Direct Tax

Minimum alternate tax credit dilemma grips India Inc.

AT credit is the difference between the tax the company pays under MAT and the regular tax, and is allowed to be carried forward for a period of 15 financial years. By utilizing MAT credit, many companies will be able to bring down their effective tax cost to 17.47% from 25.17% (under the new regime), leading to substantial tax savings of about 8%. Whereas, companies paying the highest effective tax rate of 34.94%— including banks, NBFCs and FMCG majors — would move to the new regime as they would get 9% benefit. Those from sectors such as auto, chemicals, textiles, gems & jewellery, and retail are also likely to shift.

The Central Board of Direct Taxes (CBDT) clarified earlier this month that companies would not be allowed to adjust the MAT credit against their tax liabilities if they opted for lower corporation tax rates. They will also have to let go of incentives under special economic and tax-free zones. Companies opting for the new regime can’t go back to the old one. Hence, Indian companies have been in a dilemma for selecting the new regime of MAT regulations. The way forward should be to carry out tax benefit analysis and evaluate the pro’s and con’s.

Govt. notifies Sec. 194N TDS inapplicable to withdrawals by Money Changers for foreign currency purchase

According to the latest notification, CBDT has exempted, from Sec.194N, cash withdrawal by the authorized dealer and its franchise agent and sub-agent; and Full-Fledged Money Changer (FFMC) licensed by the Reserve Bank of India and its franchise agent from TDS under Section 194N subject to conditions specified in Notification No. 80/2019-Income Tax dated 15 October, 2019. This exemption can only be availed if the withdrawals are made for the purposes of (i) purchase of foreign currency from foreign tourists or non-residents visiting India or from resident Indians on their return to India, in cash as per the directions or guidelines issued by Reserve Bank of India; or (ii) disbursement of inward remittances to the recipient beneficiaries in India in cash under Money Transfer Service Scheme (MTSS) of the Reserve Bank of India.

FM promises more reforms before the end of the fiscal

Finance minister Nirmala Sitharaman said more reforms are on the anvil this fiscal to boost growth as fresh economic data and subdued corporate earnings point to a deeper economic downturn. The government has targeted to generate INR1.05 trillion in 2019-20 through asset sales, including that of Air India. Sitharaman said disinvestment in 25 public sector enterprises is underway to facilitate creation of fiscal space and improve the efficient allocation of public resources. Many financial investors across the world are hoping for the long-term capital gains to be excluded from tax. The common man, at large, is also expecting relaxation on the personal taxes front.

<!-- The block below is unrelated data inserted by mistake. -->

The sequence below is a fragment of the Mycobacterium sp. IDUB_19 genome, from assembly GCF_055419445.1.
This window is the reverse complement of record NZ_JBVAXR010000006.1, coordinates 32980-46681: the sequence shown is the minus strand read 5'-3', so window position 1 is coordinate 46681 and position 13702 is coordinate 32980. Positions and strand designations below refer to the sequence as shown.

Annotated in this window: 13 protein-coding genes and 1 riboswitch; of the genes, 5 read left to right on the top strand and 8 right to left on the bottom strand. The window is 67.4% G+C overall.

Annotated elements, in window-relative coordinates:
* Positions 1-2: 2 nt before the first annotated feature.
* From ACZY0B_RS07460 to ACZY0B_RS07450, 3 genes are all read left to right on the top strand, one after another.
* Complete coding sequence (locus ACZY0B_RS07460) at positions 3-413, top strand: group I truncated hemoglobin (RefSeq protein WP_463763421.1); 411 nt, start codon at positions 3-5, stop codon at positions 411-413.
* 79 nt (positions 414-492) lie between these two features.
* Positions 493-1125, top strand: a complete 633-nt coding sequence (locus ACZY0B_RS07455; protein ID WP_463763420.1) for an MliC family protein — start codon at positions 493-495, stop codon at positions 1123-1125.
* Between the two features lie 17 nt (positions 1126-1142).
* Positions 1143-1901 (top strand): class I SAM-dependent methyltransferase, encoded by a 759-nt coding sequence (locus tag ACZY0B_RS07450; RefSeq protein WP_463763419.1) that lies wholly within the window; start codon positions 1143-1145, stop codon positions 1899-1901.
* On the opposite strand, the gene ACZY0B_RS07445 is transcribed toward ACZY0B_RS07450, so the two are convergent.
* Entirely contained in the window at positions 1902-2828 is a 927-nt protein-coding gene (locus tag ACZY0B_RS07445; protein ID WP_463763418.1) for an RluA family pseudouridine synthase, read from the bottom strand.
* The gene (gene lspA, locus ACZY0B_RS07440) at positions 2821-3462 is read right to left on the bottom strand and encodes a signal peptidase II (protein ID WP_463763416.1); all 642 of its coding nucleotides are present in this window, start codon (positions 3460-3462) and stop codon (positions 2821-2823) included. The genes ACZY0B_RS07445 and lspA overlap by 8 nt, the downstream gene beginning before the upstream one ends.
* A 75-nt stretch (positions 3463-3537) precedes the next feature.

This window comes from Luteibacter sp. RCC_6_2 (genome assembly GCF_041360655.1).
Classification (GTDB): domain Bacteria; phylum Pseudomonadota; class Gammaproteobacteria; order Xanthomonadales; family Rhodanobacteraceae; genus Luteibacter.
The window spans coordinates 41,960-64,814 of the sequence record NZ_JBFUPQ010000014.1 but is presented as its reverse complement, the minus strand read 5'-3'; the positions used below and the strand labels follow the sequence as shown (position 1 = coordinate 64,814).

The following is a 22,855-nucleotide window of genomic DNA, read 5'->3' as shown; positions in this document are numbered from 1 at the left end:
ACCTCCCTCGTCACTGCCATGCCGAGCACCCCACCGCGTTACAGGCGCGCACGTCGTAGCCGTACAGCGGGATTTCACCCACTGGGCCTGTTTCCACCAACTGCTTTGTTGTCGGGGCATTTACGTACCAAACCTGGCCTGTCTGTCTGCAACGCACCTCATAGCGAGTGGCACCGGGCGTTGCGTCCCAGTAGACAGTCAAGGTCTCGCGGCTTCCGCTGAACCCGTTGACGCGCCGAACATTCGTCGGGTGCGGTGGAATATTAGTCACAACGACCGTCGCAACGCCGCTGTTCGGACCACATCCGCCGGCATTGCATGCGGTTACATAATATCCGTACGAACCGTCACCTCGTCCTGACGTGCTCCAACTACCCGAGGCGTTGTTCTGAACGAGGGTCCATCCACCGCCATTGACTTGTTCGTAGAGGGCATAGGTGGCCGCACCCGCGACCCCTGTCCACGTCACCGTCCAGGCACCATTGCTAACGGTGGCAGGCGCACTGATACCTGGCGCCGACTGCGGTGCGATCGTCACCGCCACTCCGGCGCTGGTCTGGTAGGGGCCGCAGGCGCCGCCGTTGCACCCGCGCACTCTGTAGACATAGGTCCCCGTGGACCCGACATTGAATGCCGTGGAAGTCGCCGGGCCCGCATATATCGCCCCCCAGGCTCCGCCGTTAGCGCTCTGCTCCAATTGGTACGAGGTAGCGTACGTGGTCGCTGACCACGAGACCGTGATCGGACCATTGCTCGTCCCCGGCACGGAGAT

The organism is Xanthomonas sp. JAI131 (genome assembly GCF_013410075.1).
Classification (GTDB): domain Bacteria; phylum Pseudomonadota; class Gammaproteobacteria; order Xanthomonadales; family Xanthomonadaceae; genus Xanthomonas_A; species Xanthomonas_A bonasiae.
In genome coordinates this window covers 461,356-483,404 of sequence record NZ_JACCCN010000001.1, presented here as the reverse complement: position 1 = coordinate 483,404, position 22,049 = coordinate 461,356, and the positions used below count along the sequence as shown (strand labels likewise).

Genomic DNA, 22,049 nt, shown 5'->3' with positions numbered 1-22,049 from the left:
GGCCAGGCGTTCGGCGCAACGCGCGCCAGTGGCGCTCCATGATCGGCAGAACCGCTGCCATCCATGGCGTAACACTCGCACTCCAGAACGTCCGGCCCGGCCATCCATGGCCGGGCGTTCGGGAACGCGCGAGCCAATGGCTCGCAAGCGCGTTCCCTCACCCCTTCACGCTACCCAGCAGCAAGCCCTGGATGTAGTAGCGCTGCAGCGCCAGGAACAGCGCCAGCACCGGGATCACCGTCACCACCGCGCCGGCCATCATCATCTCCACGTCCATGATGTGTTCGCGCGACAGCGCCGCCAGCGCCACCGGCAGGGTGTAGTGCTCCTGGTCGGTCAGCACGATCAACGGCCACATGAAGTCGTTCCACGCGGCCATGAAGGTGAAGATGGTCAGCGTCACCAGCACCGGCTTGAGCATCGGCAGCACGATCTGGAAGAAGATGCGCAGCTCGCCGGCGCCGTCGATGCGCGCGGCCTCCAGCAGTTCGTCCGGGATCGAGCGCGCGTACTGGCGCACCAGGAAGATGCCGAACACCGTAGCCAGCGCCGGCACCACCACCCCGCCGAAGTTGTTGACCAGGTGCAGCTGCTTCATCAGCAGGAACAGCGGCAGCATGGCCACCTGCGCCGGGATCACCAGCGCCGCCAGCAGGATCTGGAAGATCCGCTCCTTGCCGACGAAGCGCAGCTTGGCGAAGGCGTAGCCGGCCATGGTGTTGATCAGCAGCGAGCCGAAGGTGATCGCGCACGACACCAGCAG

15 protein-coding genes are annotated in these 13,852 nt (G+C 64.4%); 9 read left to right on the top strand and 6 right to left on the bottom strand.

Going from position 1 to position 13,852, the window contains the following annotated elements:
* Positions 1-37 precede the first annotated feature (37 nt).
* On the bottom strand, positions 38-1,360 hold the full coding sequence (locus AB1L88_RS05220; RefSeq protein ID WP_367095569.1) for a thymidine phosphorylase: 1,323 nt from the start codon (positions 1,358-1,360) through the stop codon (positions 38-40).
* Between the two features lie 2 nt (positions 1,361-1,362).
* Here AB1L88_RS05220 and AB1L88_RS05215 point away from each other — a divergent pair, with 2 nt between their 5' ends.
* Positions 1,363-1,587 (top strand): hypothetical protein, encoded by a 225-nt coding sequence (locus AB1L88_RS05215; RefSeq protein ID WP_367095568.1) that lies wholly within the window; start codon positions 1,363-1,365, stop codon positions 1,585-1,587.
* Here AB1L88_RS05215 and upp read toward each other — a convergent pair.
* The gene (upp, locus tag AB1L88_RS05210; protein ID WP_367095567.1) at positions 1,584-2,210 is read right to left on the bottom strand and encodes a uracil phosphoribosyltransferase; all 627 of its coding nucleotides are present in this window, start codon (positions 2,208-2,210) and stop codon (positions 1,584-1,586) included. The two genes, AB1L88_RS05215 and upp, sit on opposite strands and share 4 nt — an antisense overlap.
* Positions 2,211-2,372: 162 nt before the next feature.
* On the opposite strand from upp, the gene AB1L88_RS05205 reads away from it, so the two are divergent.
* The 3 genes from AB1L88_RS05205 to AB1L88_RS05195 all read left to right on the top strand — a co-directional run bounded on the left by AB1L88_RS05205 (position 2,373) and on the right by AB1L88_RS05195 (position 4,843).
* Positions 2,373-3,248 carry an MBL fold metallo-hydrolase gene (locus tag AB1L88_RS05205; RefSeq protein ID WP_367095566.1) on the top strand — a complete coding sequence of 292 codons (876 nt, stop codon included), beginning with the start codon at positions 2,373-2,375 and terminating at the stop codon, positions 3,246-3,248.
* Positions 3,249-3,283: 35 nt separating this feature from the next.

The Central Board of Direct Tax (CBDT) vide notification No. 76/2019 dated 30 September 2019, amended Rule 10CB which provides for computation of interest income pursuant to secondary adjustments. The said notification is applicable with immediate effect and will be applicable from AY 2019- 20 and onwards. Click Here for the amendments in the notification sets.

The time limit for repatriation of excess money or part thereof according to erstwhile rules have now been rationalized in certain cases wherein earlier time limit did not seem to be practical (such as in cases of APA and MAP), eliminating hardships faced by taxpayers.

At the same time, the clarity in respect of the period from when the interest shall be chargeable in case of failure to repatriate funds within prescribed time limits has now been appropriately aligned with the time limits for repatriation.

Indirect Tax

Committee to look into measures to increase GST revenues

In view of the below par GST collections, the government has formed a committee of officers to suggest measures to increase GST revenue. The committee is expected to look into a wide range of reforms and provide comprehensive suggestions on various aspects of the GST regime such as administration, improving compliance etc.

[Excerpts from the Economic Times]

Clarification regarding duty drawback allowed in cases of short realization of export proceeds due to bank charges deducted by foreign banks

In view of various industry representations, the government has clarified that reduction in exports realization on account of bank charges should not be treated as short-realization and duty drawback should be granted on the FoB value without deducting foreign bank charges.

[Circular No. 33/2019 - Customs dated 19 September 2019]

Restriction on the availment of ITC not appearing in GSTR-2A

The government has introduced a new sub-rule (4) in Rule 36 to provide that ITC in respect of invoices / debit notes not uploaded by suppliers cannot exceed 20% of the eligible ITC pertaining to invoices / debit notes uploaded by the supplier.

This rule can be understood with the following illustrative example –

Particulars Actual ITC Eligible ITC as per amendment
Eligible ITC in respect of invoices/debit notes uploaded by the supplier i.e. appearing in GSTR-2A
100
100 [No change]
Eligible ITC in respect of invoices/debit notes not uploaded by the supplier i.e. not appearing in GSTR-2A
200
100*20% = 20; or 200, whichever is lower i.e. 20
Total eligible ITC to be claimed in GSTR-3B
120
Restricted ITC under Rule 36(4) 200-20 =180

[Notification No. 49/2019 - Central Tax dated 9 October 2019]